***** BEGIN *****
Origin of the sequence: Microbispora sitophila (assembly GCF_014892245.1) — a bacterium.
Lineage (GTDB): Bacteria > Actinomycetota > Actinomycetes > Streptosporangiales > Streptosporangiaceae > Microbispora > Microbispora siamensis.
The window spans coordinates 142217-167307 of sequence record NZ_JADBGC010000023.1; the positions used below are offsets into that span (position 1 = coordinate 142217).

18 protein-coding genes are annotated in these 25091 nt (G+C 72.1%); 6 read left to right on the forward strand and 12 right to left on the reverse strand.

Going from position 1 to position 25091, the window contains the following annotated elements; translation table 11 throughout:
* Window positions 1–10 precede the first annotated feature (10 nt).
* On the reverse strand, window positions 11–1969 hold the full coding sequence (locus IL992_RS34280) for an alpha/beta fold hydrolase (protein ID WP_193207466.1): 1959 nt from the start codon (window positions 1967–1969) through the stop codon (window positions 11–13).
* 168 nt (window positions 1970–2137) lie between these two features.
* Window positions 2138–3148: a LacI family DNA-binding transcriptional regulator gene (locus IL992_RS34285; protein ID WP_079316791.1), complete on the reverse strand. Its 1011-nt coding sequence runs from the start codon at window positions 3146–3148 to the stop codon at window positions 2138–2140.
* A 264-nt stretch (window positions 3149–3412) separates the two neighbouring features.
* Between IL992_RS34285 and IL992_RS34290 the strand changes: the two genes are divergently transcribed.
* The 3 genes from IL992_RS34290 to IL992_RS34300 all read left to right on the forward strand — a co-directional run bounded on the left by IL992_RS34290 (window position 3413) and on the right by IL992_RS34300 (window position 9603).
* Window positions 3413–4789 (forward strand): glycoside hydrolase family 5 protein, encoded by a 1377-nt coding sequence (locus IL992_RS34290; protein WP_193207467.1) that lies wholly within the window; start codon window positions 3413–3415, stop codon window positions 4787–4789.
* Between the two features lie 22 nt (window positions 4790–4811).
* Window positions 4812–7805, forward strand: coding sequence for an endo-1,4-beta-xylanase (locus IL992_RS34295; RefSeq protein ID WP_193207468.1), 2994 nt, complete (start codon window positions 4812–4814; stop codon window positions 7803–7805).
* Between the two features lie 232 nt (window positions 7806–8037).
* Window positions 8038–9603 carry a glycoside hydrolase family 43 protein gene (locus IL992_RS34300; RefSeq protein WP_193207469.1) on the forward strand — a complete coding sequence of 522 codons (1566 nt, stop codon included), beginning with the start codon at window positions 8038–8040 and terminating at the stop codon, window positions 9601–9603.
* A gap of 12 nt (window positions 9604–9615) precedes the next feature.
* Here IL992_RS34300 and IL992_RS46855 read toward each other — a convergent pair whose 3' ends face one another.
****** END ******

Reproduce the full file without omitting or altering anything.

Origin of the sequence: Microbispora sitophila (assembly GCF_014892245.1) — a bacterium.
Lineage (GTDB): Bacteria > Actinomycetota > Actinomycetes > Streptosporangiales > Streptosporangiaceae > Microbispora > Microbispora siamensis.
The window spans coordinates 142217-167307 of sequence record NZ_JADBGC010000023.1; the positions used below are offsets into that span (position 1 = coordinate 142217).

18 protein-coding genes are annotated in these 25091 nt (G+C 72.1%); 6 read left to right on the forward strand and 12 right to left on the reverse strand.

Going from position 1 to position 25091, the window contains the following annotated elements; translation table 11 throughout:
* Window positions 1–10 precede the first annotated feature (10 nt).
* On the reverse strand, window positions 11–1969 hold the full coding sequence (locus IL992_RS34280) for an alpha/beta fold hydrolase (protein ID WP_193207466.1): 1959 nt from the start codon (window positions 1967–1969) through the stop codon (window positions 11–13).
* 168 nt (window positions 1970–2137) lie between these two features.
* Window positions 2138–3148: a LacI family DNA-binding transcriptional regulator gene (locus IL992_RS34285; protein ID WP_079316791.1), complete on the reverse strand. Its 1011-nt coding sequence runs from the start codon at window positions 3146–3148 to the stop codon at window positions 2138–2140.
* A 264-nt stretch (window positions 3149–3412) separates the two neighbouring features.
* Between IL992_RS34285 and IL992_RS34290 the strand changes: the two genes are divergently transcribed.
* The 3 genes from IL992_RS34290 to IL992_RS34300 all read left to right on the forward strand — a co-directional run bounded on the left by IL992_RS34290 (window position 3413) and on the right by IL992_RS34300 (window position 9603).
* Window positions 3413–4789 (forward strand): glycoside hydrolase family 5 protein, encoded by a 1377-nt coding sequence (locus IL992_RS34290; protein WP_193207467.1) that lies wholly within the window; start codon window positions 3413–3415, stop codon window positions 4787–4789.
* Between the two features lie 22 nt (window positions 4790–4811).
* Window positions 4812–7805, forward strand: coding sequence for an endo-1,4-beta-xylanase (locus IL992_RS34295; RefSeq protein ID WP_193207468.1), 2994 nt, complete (start codon window positions 4812–4814; stop codon window positions 7803–7805).
* Between the two features lie 232 nt (window positions 7806–8037).
* Window positions 8038–9603 carry a glycoside hydrolase family 43 protein gene (locus IL992_RS34300; RefSeq protein WP_193207469.1) on the forward strand — a complete coding sequence of 522 codons (1566 nt, stop codon included), beginning with the start codon at window positions 8038–8040 and terminating at the stop codon, window positions 9601–9603.
* A gap of 12 nt (window positions 9604–9615) precedes the next feature.
* Here IL992_RS34300 and IL992_RS46855 read toward each other — a convergent pair whose 3' ends face one another.